Coastal Camera Obscura
Curated by Barbara Cole
August 8 – 13, 2017
Moored in Northeast False Creek
Open for public viewing 11:00 a.m. – 7:00 p.m. daily
Guided tours leaving from Habitat Island, Olympic Village
For one week at the height of the summer, Other Sights welcomes kayakers, canoeists and paddleboaters to paddle into the Coastal Camera Obscura, a floating artwork that is both sculpture and optical device. Overseers will assist with entering and exiting the structure, while on shore, guides will assist those without access to boats to climb into 1 and 2-person kayaks and accompany them to the artwork.
Anchored in the waters of False Creek with views to the last remaining undeveloped waterfront of Northeast False Creek, the camera obscura offers participants a multi-sensory experience, connecting with real time in the act of seeing a highly detailed reflection of the water and landscape that is both familiar and remarkable at the same time. Light entering a simple lens fitted within the dark, tent-like structure, projects a real-time image of the surrounding environment, where, upside down and backwards, it falls onto a screen. With distant viaducts turned on end, and the water rising, the elusive image conjures the conditions of the foreshore as a place of constant flux and asks what is, as yet, unseen?
Typically fixed—rather than floating—the camera obscura (Latin for “dark room”) was intrinsic to the emergence of optical culture in early modern Europe. What began as experimentation in a hybrid realm between art and science, and across the co-dependent activities of learning and play, merged with magical pursuits and emerging forms of popular entertainment. Even as the camera obscura became old technology during the nineteenth century public cameras obscura began to populate Victorian seaside resorts, where viewers enjoyed the other-worldly, uncanny, quality of their projected images.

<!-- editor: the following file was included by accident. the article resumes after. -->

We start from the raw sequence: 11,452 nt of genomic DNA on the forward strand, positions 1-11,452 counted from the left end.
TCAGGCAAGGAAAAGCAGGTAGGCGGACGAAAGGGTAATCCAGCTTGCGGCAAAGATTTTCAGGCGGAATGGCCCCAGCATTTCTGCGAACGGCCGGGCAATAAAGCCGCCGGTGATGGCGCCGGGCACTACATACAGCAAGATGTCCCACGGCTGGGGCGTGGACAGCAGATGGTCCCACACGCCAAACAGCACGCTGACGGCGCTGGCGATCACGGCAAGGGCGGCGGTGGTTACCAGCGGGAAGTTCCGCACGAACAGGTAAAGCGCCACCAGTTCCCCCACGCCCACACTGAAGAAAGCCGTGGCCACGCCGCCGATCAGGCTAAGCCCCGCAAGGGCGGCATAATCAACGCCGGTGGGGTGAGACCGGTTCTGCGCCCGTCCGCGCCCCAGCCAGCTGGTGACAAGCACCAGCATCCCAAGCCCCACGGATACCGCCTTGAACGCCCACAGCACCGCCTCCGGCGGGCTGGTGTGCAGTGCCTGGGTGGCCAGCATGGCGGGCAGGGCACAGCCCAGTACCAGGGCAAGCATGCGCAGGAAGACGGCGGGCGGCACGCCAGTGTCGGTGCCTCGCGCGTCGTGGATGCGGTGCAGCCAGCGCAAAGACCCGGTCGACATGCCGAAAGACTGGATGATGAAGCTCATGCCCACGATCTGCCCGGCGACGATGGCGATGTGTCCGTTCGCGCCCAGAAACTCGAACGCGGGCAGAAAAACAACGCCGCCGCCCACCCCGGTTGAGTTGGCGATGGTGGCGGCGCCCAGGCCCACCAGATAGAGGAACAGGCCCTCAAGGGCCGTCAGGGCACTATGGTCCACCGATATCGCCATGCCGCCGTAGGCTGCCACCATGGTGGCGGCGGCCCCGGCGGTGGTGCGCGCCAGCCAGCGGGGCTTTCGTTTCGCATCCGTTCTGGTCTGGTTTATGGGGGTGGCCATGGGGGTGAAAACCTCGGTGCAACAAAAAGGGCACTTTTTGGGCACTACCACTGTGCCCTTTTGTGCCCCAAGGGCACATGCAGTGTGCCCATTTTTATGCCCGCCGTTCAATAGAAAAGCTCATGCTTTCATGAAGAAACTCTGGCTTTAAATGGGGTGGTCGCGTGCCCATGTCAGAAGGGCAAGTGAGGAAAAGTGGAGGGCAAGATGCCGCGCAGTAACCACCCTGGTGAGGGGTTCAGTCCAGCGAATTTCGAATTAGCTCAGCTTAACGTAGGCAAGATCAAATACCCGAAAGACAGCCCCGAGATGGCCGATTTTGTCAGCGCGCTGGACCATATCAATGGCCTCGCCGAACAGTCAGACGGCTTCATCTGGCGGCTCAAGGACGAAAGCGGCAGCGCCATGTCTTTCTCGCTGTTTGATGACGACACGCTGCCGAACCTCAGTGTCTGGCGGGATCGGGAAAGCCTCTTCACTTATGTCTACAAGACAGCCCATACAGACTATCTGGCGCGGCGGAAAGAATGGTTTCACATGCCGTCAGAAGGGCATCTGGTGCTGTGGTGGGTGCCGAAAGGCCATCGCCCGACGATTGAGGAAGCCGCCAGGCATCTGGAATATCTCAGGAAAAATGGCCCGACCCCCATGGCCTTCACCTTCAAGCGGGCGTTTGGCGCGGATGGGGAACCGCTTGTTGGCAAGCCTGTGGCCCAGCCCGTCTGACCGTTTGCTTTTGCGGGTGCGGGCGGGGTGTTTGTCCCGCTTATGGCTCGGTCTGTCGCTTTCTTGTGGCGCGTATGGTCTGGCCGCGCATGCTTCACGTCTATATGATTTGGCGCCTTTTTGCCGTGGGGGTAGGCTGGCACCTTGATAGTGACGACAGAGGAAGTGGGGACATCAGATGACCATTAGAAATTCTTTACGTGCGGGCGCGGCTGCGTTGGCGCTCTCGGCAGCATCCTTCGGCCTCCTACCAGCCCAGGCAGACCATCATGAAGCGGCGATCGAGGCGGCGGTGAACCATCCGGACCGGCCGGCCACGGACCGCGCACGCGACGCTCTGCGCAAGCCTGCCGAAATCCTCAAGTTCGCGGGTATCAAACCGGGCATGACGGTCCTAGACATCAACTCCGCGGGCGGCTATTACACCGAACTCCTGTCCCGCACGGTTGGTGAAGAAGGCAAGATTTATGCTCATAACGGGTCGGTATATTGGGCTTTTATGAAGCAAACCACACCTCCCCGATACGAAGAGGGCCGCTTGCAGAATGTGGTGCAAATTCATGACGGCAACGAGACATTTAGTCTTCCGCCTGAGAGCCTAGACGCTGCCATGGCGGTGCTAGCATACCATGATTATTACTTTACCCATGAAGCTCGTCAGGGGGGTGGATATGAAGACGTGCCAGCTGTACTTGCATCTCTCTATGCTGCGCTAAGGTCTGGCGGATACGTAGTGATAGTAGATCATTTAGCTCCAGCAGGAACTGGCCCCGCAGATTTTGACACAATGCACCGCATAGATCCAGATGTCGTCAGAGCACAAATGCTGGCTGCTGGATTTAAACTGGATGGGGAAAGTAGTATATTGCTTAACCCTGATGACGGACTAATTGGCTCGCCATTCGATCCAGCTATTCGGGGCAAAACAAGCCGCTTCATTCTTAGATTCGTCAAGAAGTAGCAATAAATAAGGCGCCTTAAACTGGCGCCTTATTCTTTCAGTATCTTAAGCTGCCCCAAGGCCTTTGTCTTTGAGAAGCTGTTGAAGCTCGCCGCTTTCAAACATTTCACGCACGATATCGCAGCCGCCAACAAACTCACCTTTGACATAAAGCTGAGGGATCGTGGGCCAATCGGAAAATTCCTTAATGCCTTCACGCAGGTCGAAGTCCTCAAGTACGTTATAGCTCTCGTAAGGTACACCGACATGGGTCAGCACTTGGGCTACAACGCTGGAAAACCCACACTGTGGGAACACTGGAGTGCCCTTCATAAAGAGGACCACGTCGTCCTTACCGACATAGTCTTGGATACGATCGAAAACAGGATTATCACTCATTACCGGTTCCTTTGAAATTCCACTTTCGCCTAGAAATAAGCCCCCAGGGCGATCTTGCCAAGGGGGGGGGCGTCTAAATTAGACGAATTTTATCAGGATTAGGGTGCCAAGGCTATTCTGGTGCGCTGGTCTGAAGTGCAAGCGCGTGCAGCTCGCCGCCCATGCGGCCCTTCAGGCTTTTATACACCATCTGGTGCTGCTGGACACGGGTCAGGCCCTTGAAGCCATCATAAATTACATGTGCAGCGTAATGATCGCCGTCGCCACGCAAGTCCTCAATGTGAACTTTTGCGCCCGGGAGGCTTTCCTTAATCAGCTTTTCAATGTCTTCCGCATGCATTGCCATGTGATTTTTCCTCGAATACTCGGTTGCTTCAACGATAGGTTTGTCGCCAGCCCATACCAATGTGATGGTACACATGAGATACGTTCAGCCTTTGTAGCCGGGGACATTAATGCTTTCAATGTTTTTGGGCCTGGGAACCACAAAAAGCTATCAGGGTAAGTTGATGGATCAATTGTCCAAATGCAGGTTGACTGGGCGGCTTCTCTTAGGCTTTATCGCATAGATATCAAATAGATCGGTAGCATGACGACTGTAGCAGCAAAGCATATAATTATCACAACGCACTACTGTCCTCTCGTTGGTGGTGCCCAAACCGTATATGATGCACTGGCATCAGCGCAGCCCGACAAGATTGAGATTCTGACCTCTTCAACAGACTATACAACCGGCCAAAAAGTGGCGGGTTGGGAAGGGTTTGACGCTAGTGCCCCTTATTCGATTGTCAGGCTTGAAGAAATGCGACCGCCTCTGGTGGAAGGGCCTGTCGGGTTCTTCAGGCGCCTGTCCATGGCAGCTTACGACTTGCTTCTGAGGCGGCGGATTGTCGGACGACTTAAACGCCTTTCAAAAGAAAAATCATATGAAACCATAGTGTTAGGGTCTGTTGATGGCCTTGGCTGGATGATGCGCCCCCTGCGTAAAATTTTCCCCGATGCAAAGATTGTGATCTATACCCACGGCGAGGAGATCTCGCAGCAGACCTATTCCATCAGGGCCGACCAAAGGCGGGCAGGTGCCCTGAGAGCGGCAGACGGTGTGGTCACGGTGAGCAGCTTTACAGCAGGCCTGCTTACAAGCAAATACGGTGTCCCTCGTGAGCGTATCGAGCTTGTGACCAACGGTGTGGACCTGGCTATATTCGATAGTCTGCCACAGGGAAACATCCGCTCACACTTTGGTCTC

The very public and participatory nature of the Coastal Camera Obscura and its mercurial projected images complements and extends other projects by Donald Lawrence that have drawn upon his interest in sea kayaking. While some of those projects have explored the sort of meeting-place of landscape and recreational culture that typifies much of Vancouver’s waterfront, other aspects of Lawrence’s practice provide opportunities for thinking about the history of this region’s waterways in the context of expanding urban development.
Donald Lawrence has a BFA from the University of Victoria (1986) and an MFA from York University (1988). He lives in Kamloops where he teaches in the Visual Arts program at Thompson Rivers University. Through combinations of photography, sculpture, drawing, and installation, artworks such as The Beach (1985), Romantic Commodities (1993), The Sled (1995), and Torhamvan/Ferryland (2005), relate stories of travel, exploration, mechanical invention, and the meeting of urban and wilderness culture, increasingly through his interest in sea kayaking. In addition to paddling on the BC coast he has travelled with folding kayaks to Alaska, Maine, Scotland’s Outer Hebrides, and Tasmania. There, Lawrence converted one of his kayaks into a floating camera obscura. Together with his Underwater Pinhole Photography Project (since 1997) and the more recent Quidi Vidi Camera Obscura (2014) his interests in the ocean environment and pre-photographic optical apparatuses have merged. In addition to his studio and teaching practices Lawrence engages in a range of publication and conference activities and has been the recipient of research grants from the BC Arts Council, the Canada Council and the Social Sciences and Humanities Research Council of Canada (SSHRC). He is currently the Principal Investigator of The Camera Obscura Project, a program of research that involves artists and scholars from Canada, Germany and the Netherlands. As part of this program, Lawrence launched the Midnight Sun Camera Obscura Festival (2015) in Dawson City, Yukon.
Coastal Camera Obscura furthers Other Sights’ investigation of places of unclear jurisdiction and contestation, friction and movement. Past projects include Deadhead (2014), a floating sculptural installation by Cedric, Nathan and Jim Bomford that was towed by tug to different locations, and The Foreshore (2016-17), an 8-month series of conversations that considered the potential of in-between spaces as both concept and site, led by Jen Weih and presented in collaboration with Access Gallery.
Other Sights is grateful to the City of Vancouver, British Columbia Art Council, and the Social Sciences and Humanities Research Council of Canada (SSHRC) for their support of this project.